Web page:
I met a woman yesterday who complained about the high price of healthy food here in the capitol. She had just found out she was pregnant and was told to stop eating all the junk and fried food she regularly consumed. She is young, newly married, carrying a mortgage back home and a rent here. She said she just couldn't afford the healthy food. She has a valid point - if you don't know how to cook or aren't willing to spend some time in the kitchen, buying and preparing healthy food can hit your budget harder.
Of course, Pollan and other food researchers have discussed the total cost of all that prepared, processed food and fast food--think government subsidies and poor health costs.
But, if we spend a little bit of time in the kitchen, we can make some wonderful, mostly healthy, fresh food out of basic product. Yes, the fresh veggies and fruits are expensive, but they go a long way usually. A $8 box of mandarins this time of year gives our family five or six days of lunchtime and snack treats. Think Italian, Mediterranean, Chinese, Indian and you will see how well you can eat on about the same as you spend on the cheap, boxed foods and much less than going out, even to McDonalds.
This weekend we bought bok choy at a Chinese food market--tender, green, sandy-as-could-be bok choy. Price: a ridiculous $2. At a local supermarket the same bok choy would have cost me three times as much. I don't know why--supply/demand volume?
Boy choy is usually quite sandy and needs to be washed. Trim off just the very bottom, seperate the leaves and put them all in a colander for some really good individual washing or float them in a sink of cool water.
*You can make this with spinach, kale, bok choy or whatever greens you have. You could make it into a Spanish torta if you wanted to flip it. I find flipping a large fat omelette a bit intimidating so I go the frittata route.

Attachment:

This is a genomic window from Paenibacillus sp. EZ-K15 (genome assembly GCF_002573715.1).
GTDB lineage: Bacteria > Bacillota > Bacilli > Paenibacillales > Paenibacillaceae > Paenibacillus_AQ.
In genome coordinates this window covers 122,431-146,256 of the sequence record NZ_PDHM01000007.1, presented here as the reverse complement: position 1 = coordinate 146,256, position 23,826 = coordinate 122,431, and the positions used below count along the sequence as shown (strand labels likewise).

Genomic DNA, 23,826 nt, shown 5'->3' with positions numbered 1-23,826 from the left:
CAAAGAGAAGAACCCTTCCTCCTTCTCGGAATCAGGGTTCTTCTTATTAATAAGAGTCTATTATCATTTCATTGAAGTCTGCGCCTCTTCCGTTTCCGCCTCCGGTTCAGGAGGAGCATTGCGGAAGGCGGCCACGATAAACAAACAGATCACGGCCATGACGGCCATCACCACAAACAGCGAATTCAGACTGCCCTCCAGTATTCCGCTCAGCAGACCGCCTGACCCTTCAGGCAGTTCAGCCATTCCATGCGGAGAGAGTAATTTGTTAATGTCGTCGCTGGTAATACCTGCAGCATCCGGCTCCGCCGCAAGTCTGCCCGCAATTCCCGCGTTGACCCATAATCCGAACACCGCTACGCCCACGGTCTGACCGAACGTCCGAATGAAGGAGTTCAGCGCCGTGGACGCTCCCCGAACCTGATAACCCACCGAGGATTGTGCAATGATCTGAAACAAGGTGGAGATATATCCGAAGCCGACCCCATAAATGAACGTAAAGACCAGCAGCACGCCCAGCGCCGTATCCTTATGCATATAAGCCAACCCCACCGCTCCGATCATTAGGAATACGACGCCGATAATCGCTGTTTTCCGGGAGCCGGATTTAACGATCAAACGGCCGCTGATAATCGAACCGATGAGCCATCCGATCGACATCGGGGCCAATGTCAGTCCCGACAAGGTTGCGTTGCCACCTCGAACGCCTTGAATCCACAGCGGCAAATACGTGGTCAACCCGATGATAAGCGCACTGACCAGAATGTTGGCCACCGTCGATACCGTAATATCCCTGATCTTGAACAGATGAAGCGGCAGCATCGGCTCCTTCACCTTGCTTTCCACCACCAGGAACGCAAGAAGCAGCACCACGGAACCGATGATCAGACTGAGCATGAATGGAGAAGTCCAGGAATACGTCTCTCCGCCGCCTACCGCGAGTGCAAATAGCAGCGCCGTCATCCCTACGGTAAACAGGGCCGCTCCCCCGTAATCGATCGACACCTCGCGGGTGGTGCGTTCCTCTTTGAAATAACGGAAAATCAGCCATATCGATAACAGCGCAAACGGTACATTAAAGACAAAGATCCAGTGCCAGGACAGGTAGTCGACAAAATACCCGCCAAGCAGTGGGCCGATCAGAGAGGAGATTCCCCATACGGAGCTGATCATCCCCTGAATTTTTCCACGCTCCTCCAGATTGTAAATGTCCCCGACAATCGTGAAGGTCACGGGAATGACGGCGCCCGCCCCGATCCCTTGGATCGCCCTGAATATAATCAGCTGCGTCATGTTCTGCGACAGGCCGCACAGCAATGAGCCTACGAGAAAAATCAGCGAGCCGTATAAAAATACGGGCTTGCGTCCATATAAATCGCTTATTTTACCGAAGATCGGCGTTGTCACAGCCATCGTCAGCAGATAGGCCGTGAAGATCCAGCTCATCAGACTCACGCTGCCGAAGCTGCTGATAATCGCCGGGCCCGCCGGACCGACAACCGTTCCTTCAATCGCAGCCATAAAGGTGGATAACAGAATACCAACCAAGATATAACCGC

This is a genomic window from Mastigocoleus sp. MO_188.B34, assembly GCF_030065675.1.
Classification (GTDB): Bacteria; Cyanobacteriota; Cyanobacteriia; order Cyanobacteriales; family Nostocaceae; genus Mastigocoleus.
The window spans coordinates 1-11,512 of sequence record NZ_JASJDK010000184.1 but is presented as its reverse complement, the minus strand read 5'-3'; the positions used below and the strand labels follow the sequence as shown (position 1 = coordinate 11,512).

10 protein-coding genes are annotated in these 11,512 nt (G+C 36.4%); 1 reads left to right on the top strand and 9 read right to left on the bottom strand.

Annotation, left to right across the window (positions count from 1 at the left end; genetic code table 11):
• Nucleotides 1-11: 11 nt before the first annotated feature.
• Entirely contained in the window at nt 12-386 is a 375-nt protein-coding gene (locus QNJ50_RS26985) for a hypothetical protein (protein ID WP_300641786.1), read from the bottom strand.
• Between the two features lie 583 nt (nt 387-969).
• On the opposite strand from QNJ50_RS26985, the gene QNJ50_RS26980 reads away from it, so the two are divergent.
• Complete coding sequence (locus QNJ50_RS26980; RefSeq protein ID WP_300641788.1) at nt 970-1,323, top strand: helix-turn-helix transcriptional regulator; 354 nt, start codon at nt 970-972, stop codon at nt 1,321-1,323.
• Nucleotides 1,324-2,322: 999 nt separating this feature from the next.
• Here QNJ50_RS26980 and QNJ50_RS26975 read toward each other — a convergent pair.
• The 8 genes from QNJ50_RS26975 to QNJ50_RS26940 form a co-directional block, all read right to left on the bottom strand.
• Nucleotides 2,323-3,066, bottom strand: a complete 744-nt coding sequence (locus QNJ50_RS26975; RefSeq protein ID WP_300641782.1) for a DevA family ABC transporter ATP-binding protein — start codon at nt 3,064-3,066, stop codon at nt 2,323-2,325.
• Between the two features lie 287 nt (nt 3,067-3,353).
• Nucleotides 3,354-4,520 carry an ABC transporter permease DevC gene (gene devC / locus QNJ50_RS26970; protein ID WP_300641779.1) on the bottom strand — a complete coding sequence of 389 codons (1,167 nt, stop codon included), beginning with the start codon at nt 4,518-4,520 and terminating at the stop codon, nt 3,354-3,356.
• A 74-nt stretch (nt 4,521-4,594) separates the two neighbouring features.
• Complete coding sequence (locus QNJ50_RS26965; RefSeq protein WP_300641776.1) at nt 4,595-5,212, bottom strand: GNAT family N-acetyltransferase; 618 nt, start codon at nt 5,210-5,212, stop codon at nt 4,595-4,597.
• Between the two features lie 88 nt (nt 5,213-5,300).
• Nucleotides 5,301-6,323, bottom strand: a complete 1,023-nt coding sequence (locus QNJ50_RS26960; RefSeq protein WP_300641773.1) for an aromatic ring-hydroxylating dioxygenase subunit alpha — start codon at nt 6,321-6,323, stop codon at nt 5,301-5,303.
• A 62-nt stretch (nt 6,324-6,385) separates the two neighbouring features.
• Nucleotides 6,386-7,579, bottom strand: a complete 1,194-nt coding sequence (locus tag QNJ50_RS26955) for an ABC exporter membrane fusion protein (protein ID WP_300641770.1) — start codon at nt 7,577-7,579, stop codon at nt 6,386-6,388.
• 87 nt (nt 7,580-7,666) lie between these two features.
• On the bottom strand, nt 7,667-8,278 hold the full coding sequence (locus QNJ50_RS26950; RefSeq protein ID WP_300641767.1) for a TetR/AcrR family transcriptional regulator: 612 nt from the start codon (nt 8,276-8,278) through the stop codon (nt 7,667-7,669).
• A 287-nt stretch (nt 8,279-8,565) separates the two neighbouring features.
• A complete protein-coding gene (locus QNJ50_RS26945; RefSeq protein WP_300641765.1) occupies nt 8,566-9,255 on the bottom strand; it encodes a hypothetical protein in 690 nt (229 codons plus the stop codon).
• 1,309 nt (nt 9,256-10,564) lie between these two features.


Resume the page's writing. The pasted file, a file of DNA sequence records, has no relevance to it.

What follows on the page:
1 Tbsp butter
As much greens as you like, cleaned well, drained and chopped in 1/2 inch pieces
1/2 onion (mild), diced fine or quickly pureed in mini-blender
Dash of white wine vinegar, balsamic vinegar or rice vinegar depending on your mood
1/3 c. milk
1/2 to 1 c. shredded cheese - I used a mild goat cheese we had in fridge. Gruyere, cheddar or any other nice melting cheese would work
In a medium stock pot, melt the butter over medium heat. Add the greens and onion. If too dry, add a Tbsp water. Cook over medium heat until greens are wilted and to your desired degree of softness. Towards the end of the cooking time, sprinkle in a dash of vinegar and some salt.
Place 2 paper towels layered in a colander. Drain the greens in the colander.
Mix eggs and milk together, hand-beating until smooth. Stir in cheese and greens. Add salt and pepper. You can also add spices at this time. Nutmeg is a nice addition. Or, try oregano or basil.
Heat broiler and position a rack under broiler.
Heat a large (10" or greater) pan over medium-high heat. Spray with cooking spray or rub with oil. Pour in egg mixture. Tilt back and forth a bit as it sets up. Run a spatula round sides to loosen. Let it cook slowly. Once bottom is set and top is soft-set, place pan in over under broiler. Watch it carefully! You want it to puff a bit, set all the way and brown, but not become dried out.
Slice the frittata and serve warm or at room temperature. It packs well for lunch.